Feline lower urinary tract disease (FLUTD) is a term that is used to cover many problems of the feline urinary tract, including stones and cystitis. The term feline urologic syndrome (FUS) is an older term which is still sometimes used for this condition. The condition can lead to plugged-penis syndrome also known as blocked cat syndrome.
FLUTD is not a specific diagnosis in and of itself, rather, it represents an array of problems within one body system.
It affects cats of both sexes, but tends to be more dangerous in males because they are more susceptible to blockages due to their longer, narrower urethrae. Urinary tract disorders have a high rate of recurrence, and some cats seem to be more susceptible to urinary problems than others.
Signs of FLUTD include:
Prolonged squatting or straining in or out of the litter box (some owners may confuse this with signs of constipation) and not producing urine or only a small amount
Frequent urination or straining
Pain while urinating (meowing or howling)
Urinating outside of the litter box
Blood in the urine
Frequent licking of the genital area
It can be treated by following ways:
If dire, life-threatening status, then correction of hydration, electrolyte and metabolic disturbances if possible is attempted. If the bladder has ruptured, then surgery is required.
Obstruction must be relieved. Quite often, cats are anesthetized and a urinary catheter is placed (in the urethra) to dislodge the offending occlusion and to empty the bladder. Sometimes, to maintain patency, the catheter is left in place for several days.
Antibiotics are administered if urinary infection is suspected; fluids are given to “flush” bladder content (diurese), maintain urine flow, hydration and to correct metabolic and electrolyte derangements.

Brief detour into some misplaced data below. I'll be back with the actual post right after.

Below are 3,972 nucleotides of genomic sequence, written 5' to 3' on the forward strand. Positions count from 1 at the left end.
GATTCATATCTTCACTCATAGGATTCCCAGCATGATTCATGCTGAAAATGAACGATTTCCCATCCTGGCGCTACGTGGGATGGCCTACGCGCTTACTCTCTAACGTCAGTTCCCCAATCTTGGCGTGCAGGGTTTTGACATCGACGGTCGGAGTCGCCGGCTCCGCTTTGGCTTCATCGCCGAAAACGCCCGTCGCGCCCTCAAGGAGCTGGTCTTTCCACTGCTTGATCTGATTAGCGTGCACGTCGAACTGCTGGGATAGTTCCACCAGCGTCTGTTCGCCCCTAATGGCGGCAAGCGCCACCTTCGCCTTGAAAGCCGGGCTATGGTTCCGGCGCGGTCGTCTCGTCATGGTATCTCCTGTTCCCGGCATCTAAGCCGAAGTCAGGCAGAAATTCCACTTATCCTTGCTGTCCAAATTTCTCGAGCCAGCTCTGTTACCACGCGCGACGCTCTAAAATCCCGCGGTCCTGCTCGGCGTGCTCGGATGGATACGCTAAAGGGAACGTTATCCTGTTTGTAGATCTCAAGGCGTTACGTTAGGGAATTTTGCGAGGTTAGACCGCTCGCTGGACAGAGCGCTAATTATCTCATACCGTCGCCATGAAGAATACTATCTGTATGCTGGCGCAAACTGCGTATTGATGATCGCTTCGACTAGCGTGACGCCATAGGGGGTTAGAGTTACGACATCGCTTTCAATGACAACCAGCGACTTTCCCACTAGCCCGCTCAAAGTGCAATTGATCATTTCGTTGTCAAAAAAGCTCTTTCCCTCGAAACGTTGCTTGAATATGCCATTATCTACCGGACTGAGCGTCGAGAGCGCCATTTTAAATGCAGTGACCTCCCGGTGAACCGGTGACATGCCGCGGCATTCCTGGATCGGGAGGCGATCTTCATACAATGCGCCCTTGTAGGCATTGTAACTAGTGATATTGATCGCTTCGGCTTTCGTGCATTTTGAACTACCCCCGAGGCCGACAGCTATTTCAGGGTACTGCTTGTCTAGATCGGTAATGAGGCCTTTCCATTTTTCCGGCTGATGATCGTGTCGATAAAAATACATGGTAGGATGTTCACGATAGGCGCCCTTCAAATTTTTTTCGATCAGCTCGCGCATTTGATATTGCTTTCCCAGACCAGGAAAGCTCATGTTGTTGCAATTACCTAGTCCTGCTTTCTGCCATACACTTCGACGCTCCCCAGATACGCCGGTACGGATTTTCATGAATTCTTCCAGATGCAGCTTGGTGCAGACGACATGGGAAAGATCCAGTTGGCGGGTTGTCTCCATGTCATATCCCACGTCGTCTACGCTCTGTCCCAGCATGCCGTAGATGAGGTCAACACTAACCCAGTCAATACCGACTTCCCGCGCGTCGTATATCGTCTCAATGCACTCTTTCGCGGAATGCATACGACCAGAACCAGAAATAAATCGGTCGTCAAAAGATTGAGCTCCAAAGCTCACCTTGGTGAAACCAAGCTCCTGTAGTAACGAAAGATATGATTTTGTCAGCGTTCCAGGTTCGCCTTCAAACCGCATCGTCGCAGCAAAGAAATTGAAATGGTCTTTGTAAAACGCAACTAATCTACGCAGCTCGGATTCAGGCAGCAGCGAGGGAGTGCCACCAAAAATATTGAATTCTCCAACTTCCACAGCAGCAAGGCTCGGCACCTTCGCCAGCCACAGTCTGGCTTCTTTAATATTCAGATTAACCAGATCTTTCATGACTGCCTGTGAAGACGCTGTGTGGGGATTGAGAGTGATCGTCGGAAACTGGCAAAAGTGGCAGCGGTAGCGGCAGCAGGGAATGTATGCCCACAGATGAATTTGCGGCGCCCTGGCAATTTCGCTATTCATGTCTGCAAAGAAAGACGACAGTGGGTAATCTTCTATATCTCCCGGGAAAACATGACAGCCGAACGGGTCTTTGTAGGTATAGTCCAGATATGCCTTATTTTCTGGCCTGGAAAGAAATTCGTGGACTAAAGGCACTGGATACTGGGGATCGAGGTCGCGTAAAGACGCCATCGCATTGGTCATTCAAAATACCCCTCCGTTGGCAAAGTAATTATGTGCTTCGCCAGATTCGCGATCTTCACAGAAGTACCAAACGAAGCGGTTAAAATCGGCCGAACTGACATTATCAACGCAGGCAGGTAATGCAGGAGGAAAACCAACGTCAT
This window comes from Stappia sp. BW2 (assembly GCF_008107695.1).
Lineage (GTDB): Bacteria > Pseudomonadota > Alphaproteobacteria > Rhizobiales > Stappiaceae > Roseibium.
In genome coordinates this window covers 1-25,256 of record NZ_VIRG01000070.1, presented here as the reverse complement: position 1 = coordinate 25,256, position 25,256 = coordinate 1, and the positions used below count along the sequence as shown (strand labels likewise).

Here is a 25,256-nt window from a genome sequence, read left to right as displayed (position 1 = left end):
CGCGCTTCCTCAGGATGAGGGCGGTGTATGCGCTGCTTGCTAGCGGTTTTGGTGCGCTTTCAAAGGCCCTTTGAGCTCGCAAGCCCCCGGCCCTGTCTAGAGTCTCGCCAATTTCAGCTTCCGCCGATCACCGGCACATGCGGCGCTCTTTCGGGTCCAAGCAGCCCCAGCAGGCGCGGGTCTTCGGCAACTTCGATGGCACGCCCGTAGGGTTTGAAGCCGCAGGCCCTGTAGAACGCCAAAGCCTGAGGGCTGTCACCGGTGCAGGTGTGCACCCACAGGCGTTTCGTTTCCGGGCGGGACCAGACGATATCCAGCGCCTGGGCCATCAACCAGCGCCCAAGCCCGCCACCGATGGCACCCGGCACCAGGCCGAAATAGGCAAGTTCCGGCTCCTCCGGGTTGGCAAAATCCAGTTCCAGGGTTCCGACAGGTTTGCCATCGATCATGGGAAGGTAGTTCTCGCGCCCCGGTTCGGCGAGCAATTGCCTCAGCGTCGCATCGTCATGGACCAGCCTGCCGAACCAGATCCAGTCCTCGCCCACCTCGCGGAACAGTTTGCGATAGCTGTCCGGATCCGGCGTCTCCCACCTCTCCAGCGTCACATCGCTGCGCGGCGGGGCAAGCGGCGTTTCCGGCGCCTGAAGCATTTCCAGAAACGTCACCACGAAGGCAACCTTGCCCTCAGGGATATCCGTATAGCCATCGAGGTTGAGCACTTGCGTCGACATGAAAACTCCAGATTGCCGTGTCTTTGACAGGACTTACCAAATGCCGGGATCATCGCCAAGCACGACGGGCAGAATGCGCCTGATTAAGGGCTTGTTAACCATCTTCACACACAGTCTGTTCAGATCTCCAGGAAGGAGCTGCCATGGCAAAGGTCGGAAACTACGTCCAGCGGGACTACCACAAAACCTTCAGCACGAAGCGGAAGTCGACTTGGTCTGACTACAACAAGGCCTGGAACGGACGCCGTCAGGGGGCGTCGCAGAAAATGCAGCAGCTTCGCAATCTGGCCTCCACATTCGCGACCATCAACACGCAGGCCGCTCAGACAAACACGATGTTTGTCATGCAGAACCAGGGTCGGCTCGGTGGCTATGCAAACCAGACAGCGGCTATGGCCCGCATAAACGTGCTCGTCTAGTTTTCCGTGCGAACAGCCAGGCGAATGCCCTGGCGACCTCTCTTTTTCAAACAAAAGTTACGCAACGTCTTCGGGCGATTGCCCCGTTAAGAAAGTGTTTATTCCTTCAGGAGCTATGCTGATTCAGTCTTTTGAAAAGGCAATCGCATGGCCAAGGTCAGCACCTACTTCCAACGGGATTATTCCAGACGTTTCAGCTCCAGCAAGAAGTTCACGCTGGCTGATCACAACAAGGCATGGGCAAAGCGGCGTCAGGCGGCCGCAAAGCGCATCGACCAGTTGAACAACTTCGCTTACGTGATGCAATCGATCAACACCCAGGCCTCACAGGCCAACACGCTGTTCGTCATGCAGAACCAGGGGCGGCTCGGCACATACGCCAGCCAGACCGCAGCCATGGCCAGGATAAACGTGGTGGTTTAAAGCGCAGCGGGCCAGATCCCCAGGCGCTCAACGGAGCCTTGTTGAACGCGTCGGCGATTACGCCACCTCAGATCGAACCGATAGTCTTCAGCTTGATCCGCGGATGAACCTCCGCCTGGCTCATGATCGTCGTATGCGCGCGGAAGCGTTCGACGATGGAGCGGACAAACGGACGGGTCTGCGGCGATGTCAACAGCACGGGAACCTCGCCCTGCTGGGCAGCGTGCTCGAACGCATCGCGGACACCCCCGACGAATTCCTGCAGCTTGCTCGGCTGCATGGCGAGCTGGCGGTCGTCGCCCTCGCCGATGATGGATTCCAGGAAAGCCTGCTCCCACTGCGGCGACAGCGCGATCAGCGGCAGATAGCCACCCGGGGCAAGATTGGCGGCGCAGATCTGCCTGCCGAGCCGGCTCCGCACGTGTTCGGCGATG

If crystals or urinary tract calculi (“stones”) are suspected, based upon physical exam, urinalysis or x-rays, special diets and medications may be perscribed (depending upon the nature of the crystals/stones). However, some types are not amenable to medical dissolution and surgery may be required.
There are several causes of FLUTD in cats:
Feline Idiopathic Cystitis (FIC) or unknown cause: This is the most common cause of FLUTD in cats, and is seen in 50 – 65% of cases. Cystitis means “means irritation of the urinary bladder”. Even with extensive testing, much of the time a cause of the symptoms cannot be determined.
Urinary Stones (uroliths): Struvite or calcium oxalate are the most common form of urinary stones. Uroliths are seen in 15 – 20% of cases.
Diet: A diet of dry food & fish flavoured foods can both lead to FLUTD.
Cancer: This is seen in less than 1% of cases.
Trauma or anatomical defects of the urethra: This is seen in less than 1% of cases.
Bacterial infection: This is an uncommon cause of FLUTD & is seen in around 1 – 3% of cases.
How Can These Possible Causes Be Sorted Out?
In younger cats, there is a 50% chance that testing will be fruitless. Given this, testing beyond an examination and urinalysis may not be performed unless the syndrome is recurrent.